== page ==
The patent filing is the first concrete example of how Google intends to get packages from warehouse to customers and its granting comes just weeks after Dave Vos, the head of Google’s Project Wing said 2017 is still a realistic date for drone deliveries to begin as long as regulatory hurdles can be overcome.

But if drone deliveries do start next year, Google won’t be entering the field alone. Commerce giant Amazon is working on its own drone delivery service, Prime Air, which promises to deliver packages by air in just 30 minutes.

So in the future when on holiday in the Australian outback or on Safari in Africa, or on a remote Maldivian island this is how you might be re-supplied!

Source: This is How Google’s Project Wing Drone Delivery Service Could Work

Let’s get personal: Smart technology redefines tailor-made travel – eTurboNews.com

Smart technology is transforming the tourism industry with personalized services that suggest richer and more enjoyable experiences suited to a traveler’s individual preferences, reveals the WTM Global Trends Report 2015, in association with Euromonitor International released at World Travel Market London.

Using mobile technology and big data analytics, companies are now able to suggest interesting activities for travelers at their location, reveals the report, which is celebrating its 10th anniversary at WTM London 2015.wtm png

For example, the TripAdvisor Apple Watch app can send a push notification at lunchtime with information about the highest-rated restaurant nearby. The next step will be tailoring the service to travelers’ personal tastes.  Google Now is aiming to proactively bring consumers information before they ask, based on their past behavior, with geo-localization keeping suggestions locally relevant. The key lies in providing “context-aware information in the moment that matters”, according to Google UK Sales Director, Bernd Fauser.

OTAs such as Booking.com and Expedia, are currently working on customers’ preferences to increase booking conversions, and they will move to personalized mobile services next.  World Travel Market, Senior Director, Simon Press said: “The opportunities that smart technology offers travel companies are endless and we have only scratched the surface.  It won’t be long before personalized suggestions – created from cross-checking consumers’ preferences and current location with online inventories of local travel services and activities – will become the norm.“

Euromonitor International, Head of Travel, Caroline Bremner said: “Companies now have the possibility to collect a wealth of information about consumers that was previously unavailable to them – usually referred to as big data – and this is leading to offers of more personalized experiences.“A gradual shift to one-to-one marketing in travel will be evident, with each consumer treated in a different way in terms of the overall marketing mix including pricing.”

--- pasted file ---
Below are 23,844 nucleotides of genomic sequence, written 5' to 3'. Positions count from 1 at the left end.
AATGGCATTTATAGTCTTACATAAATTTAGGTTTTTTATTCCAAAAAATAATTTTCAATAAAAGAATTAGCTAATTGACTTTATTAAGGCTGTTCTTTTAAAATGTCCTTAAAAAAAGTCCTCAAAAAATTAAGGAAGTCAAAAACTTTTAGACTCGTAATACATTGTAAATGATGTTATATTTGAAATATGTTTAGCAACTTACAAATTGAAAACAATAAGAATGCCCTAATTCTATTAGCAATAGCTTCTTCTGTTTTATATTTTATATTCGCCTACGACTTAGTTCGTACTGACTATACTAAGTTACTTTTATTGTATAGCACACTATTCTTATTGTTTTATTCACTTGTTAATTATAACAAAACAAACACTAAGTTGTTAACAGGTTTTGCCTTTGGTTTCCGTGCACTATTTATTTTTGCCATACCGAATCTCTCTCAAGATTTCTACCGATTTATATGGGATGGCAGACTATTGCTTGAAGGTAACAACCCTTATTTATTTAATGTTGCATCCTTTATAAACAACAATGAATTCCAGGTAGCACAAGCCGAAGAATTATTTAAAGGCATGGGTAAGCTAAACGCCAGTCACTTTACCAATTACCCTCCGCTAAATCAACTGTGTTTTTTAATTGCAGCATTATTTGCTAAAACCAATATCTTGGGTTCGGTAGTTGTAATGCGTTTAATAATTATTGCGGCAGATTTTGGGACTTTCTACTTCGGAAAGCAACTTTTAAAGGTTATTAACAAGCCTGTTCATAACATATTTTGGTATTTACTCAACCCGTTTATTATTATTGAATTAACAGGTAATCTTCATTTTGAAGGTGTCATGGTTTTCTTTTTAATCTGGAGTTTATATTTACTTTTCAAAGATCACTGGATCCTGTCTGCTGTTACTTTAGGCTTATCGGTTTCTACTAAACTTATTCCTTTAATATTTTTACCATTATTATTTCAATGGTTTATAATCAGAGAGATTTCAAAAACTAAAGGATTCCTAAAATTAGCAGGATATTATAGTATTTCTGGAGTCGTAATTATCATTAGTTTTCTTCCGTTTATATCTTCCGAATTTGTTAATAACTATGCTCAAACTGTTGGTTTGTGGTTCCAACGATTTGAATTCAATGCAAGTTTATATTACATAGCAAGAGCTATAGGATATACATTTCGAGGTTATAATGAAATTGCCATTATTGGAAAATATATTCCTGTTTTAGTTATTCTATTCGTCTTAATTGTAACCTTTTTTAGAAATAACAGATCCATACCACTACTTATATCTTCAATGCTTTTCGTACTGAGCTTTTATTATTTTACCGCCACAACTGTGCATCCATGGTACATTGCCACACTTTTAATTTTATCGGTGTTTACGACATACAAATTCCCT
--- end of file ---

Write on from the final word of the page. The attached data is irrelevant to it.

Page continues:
Mobile travel sales reached US$96 billion in 2014, accounting for 12.5% of global on-line travel sales, according to Euromonitor International. They are forecast to record a strong compound annual growth of 22% over the period 2014-2019.

Download the report

Source: Let’s get personal: Smart technology redefines tailor-made travel – eTurboNews.com

Travel Category Trends Tool: Air – Think with Google

Google logo.jpegThink with Google have created an interested set of new tools by sector. The travel category currently contains a review of search data for the US over the last few months. The Google data in this dashboard, updated each quarter, provides a glimpse into travel intent to and from major cities.  It provides trends across the car rental, air, and hotel categories that can enable travel providers to plan for the season ahead.

Source: Travel Category Trends Tool: Air – Think with Google

The dashboards also reveals the most popular US air itineraries, the top 5 airlines brands searched for, the top 5 travel related questions, mobile search volumes across product categories and the top 5 travel videos.

Study Identifies AdWords Benchmarks for B2B Verticals | KoMarketing

A new study by Bizible provides insight into benchmark data for AdWords success across seven B2B verticals.

Which B2B verticals are getting the most bang for their buck on Google AdWords? A new study by Bizible crunched the numbers using AdWords and Salesforce data to determine the answer and provide industry-specific benchmarks for B2B marketers.

At the top of the list, in terms of percentage of leads converting to percentage of revenue, are manufacturing and professional services. Both verticals were found to have a bump in opportunity-to-revenue conversion.

In manufacturing, AdWords represents 23 percent of all leads and opportunities generated and is responsible for 25 percent of the revenue generated by the entire pipeline. “This shows that leads that come from AdWords are high quality,” the authors of the study wrote.
B2B Marketing Verticals

Travel and finance verticals draw the highest percentage of leads (nearly 50 and 44 percent, respectively) from paid search. The travel vertical’s revenue percentage drops off significantly (to around 25 percent), but the finance vertical generates just under 40 percent of its revenue from AdWords leads.

“In every industry, AdWords contributes to at least 20 percent of all leads. PPC is clearly an important, if not the most important, marketing channel for those two industries (travel and finance) in particular,” the authors of the study wrote.